4) What are the challenges you have faced when trying to give a dog a massage?
In over 5 years I have been lucky to have successfully massaged most of my clients, but there have been some rare challenges such as dogs:
-not sitting still or running around
-being too energetic to be able to perform the massage
-acting aggressively and wanting to bite me during the massage
5) How do most dogs react when you give them massage?
Most dogs do very well during a massage, they relax, lay down and even are very communicative with their needs. Some sleep during the massage which is the highest compliment I can get. Some will take a couple of minutes or sessions to get comfortable enough to get to this point, but are very cooperative. The dogs let me know with different cues where they need more work and where they need lower or higher pressure.
6) Do you have a success story you could share of a dog’s life improving because of your massage?
I am so thankful that I have had multiple dog parents who have given me positive feedback on the effect the massage has given their dog. One specific and very successful story is an 11 year old Bernese Mountain dog who has been receiving dog massage therapy from me amongst other therapies due to his age, arthritis and muscle atrophy for some years. There was a period where it was very difficult for him to walk, but mostly stand up. After a few consistent and weekly therapies, he was able to get his strength and muscle movement back and stand up as before. Carter is still working through this, but it has made a difference in his mobility. His mom lets me know how comfortable and more mobile he is after his massage treatments and that means the world to me that my work is making a difference in a dog’s life.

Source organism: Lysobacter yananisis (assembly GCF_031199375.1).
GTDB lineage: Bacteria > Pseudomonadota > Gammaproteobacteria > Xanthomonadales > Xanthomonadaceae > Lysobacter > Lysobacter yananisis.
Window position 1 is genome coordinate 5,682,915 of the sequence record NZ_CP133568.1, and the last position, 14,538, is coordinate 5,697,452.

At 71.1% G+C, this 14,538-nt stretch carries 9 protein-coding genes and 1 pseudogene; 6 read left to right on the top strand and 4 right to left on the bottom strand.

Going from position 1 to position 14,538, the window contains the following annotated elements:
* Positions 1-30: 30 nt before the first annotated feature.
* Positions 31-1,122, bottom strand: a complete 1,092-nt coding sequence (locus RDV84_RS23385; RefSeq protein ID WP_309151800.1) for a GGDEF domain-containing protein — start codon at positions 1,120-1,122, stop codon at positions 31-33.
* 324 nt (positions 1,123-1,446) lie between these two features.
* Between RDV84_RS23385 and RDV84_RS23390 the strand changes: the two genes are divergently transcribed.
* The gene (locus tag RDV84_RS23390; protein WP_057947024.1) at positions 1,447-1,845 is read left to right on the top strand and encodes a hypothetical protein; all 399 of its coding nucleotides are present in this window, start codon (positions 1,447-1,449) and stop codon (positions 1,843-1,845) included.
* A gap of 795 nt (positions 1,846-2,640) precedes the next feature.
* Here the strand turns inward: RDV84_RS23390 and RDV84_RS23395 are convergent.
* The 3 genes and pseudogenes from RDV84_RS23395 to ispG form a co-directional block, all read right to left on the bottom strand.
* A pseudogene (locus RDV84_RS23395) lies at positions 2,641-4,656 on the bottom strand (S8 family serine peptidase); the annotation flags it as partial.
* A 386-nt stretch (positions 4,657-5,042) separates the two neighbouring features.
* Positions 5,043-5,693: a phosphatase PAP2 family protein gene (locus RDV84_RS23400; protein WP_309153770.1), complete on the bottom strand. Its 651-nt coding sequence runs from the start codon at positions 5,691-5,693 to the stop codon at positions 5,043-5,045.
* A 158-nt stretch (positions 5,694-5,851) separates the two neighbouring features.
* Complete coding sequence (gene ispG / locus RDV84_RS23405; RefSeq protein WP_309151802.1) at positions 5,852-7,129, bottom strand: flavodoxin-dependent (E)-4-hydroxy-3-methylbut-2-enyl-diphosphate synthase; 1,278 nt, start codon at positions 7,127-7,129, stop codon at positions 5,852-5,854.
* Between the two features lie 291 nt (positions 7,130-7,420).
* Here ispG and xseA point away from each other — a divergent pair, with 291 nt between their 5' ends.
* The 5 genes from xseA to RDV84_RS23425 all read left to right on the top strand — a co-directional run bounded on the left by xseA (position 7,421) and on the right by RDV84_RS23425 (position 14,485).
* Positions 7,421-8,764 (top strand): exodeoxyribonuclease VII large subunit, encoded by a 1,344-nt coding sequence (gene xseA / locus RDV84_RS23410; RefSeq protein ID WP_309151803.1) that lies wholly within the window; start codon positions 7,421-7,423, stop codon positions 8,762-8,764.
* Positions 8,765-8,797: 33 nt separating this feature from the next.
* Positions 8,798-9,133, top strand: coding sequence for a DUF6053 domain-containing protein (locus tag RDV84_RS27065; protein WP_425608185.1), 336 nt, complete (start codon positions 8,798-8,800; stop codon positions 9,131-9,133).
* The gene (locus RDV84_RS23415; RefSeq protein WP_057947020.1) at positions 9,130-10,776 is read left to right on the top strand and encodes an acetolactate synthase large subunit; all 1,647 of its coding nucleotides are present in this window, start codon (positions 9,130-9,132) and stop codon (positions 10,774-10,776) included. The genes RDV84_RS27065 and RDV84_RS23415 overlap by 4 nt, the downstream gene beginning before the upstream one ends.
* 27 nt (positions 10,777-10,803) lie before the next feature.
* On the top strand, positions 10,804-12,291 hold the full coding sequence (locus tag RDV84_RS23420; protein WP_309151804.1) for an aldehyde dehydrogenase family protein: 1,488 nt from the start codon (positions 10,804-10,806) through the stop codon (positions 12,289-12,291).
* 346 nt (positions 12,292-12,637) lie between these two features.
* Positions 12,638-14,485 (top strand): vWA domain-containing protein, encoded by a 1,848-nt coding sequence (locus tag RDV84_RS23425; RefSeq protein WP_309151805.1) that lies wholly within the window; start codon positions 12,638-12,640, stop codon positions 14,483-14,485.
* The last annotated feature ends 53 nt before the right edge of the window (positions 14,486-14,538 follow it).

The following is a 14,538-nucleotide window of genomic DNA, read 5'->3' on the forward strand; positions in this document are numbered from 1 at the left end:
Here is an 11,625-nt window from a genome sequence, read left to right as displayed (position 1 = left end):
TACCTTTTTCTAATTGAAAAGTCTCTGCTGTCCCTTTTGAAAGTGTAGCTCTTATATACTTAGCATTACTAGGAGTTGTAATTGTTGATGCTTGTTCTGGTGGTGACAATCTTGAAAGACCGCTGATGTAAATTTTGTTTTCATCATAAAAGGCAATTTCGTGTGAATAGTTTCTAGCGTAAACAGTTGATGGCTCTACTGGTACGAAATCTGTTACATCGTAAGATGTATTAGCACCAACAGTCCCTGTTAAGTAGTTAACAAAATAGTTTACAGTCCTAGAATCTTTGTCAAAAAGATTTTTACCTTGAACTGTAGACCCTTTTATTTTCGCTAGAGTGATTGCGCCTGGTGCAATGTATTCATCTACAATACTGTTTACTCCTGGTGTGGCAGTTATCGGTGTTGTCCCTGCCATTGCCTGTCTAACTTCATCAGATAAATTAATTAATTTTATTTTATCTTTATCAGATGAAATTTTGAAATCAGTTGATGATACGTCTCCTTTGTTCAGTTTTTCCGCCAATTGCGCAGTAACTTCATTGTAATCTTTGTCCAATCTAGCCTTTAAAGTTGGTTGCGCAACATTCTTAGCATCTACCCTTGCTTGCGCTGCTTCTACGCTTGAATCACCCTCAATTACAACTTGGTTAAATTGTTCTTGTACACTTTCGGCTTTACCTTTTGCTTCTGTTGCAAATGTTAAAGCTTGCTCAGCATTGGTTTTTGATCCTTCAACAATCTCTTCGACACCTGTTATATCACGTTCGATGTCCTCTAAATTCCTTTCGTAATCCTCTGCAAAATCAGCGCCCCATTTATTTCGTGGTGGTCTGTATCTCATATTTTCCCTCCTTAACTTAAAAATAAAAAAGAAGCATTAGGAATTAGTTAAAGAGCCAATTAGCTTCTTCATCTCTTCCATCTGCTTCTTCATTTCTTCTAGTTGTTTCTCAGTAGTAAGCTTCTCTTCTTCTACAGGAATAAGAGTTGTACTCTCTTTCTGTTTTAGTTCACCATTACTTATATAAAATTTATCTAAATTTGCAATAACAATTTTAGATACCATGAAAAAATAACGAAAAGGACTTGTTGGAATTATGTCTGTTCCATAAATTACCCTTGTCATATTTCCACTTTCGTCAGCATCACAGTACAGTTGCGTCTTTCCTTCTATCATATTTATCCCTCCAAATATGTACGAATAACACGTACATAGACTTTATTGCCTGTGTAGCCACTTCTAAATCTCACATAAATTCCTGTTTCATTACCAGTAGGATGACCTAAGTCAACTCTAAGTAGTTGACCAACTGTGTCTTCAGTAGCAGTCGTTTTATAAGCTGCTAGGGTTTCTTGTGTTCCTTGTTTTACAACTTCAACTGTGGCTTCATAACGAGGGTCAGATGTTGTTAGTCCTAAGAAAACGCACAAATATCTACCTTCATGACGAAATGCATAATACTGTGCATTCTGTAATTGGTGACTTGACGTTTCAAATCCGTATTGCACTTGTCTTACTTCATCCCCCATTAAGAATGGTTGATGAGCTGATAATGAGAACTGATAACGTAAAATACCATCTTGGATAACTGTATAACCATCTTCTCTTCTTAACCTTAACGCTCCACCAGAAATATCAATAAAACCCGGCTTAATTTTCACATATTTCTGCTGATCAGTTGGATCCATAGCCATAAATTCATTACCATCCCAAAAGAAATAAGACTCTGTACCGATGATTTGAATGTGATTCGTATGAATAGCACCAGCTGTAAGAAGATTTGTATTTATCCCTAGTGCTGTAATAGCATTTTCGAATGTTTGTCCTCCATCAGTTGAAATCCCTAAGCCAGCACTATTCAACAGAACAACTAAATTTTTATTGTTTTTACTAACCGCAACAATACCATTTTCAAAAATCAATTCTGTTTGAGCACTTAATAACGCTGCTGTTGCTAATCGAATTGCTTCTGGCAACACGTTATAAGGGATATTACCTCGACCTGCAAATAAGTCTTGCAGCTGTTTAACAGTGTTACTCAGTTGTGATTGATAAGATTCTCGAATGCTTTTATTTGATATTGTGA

7) What makes your service a bit different from others offering dog massage?
One of the unique features of my services is that I give the massages where dogs feel most at ease, in the comfort of their homes. This way dogs don’t get nervous or anxious in a new place that they are not familiar with. They can lay on their favorite place and be at ease with the company of their trusted owner.
8) Can you tell us a bit about the certification for dog massage?
Dog massage certification is a lot like human massage certification. You need to study, go to school and get certified and that’s what I did.
9) What do you enjoy most about giving massages to dogs?
There are so many things I enjoy about the work I do. I absolutely enjoy every minute of every massage I do for every dog. I believe it is my calling and have made my life’s purpose to make dog’s lives happier and more comfortable. Even though this career does not make me rich in money, it makes me rich in love for every dog. I enjoy interacting with them. Touching them calms them down but also has a magical effect on me, but more than anything I enjoy all the things they teach me like unconditional love and living in the moment. Really, what I enjoy most about it is the rewarding feeling that the dog feels better physically and that it is making a difference in his or her well-being and that it will help them in the future.